Purdue University researchers have developed a facility aimed at learning precisely how coal and biomass are broken down in reactors called gasifiers as part of a project to strengthen the scientific foundations of the synthetic fuel economy.
"A major focus is to be able to produce a significant quantity of synthetic fuel for the U.S. air transportation system and to reduce our dependence on petroleum oil for transportation," said Jay Gore, the Reilly University Chair Professor of Combustion Engineering at Purdue.
The research is part of work to develop a system for generating large quantities of synthetic fuel from agricultural wastes, other biomass, or coal that would be turned into a gas using steam and then converted into a liquid fuel. Other aims are to learn how to generate less carbon dioxide than conventional synthetic-fuel processing methods, while increasing the yield of liquid fuel by adding hydrogen into the coal-and-biomass-processing reactor.
The researchers are using the facility to learn how coal and biomass "gasify" when exposed to steam under high pressure in order to improve the efficiency of the gasification process. Findings published last year showed carbon dioxide might be reduced by 40 percent using the technique.
Synthetic fuels currently are being blended with petroleum fuels for performance improvement in automobile and aircraft applications. However, new techniques are needed to reduce the cost and improve the efficiency of making the fuels.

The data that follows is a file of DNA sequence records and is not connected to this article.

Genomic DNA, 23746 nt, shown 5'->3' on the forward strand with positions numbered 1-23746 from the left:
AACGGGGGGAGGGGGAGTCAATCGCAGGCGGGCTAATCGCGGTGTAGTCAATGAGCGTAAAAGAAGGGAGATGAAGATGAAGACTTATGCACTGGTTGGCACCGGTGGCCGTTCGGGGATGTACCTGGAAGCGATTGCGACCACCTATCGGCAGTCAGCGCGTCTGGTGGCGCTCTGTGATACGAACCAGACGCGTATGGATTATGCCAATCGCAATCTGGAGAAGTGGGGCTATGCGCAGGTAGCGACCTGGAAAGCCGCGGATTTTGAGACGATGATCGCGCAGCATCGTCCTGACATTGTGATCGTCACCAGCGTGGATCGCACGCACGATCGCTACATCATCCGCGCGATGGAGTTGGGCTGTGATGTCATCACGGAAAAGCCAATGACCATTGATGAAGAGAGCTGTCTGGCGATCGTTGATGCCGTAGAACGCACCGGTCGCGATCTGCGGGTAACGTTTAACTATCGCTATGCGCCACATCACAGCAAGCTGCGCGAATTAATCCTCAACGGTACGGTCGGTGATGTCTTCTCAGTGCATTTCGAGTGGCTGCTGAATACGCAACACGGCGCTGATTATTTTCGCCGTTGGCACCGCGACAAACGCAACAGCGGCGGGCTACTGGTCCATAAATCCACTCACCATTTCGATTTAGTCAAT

The 2-meter-tall stainless steel reactor is part of a system that borrows technology from aerospace applications, including a "spark igniter" used in space shuttle engines. Materials inside the spark igniter may briefly reach temperatures of up to 3,000 degrees Celsius.
The researchers also integrated an advanced optical diagnostics system: A laser is transmitted through a window in the stainless steel vessel, passing through the gases being processed inside. An optical sensor on the other side of the vessel decodes the light to determine the precise temperature and composition of the gases.
"It's a modular design, so the optical diagnostics part can be moved to various points to analyze how the gasification proceeds," said Robert Lucht, the Ralph and Bettye Bailey Professor of Combustion in Mechanical Engineering.
Mechanical engineering doctoral students Anup Sane, Indraneel Sircar, Rohan Gejji and Brent Rankin also designed a special feeder to transport the coal or biomass into the reactor vessel.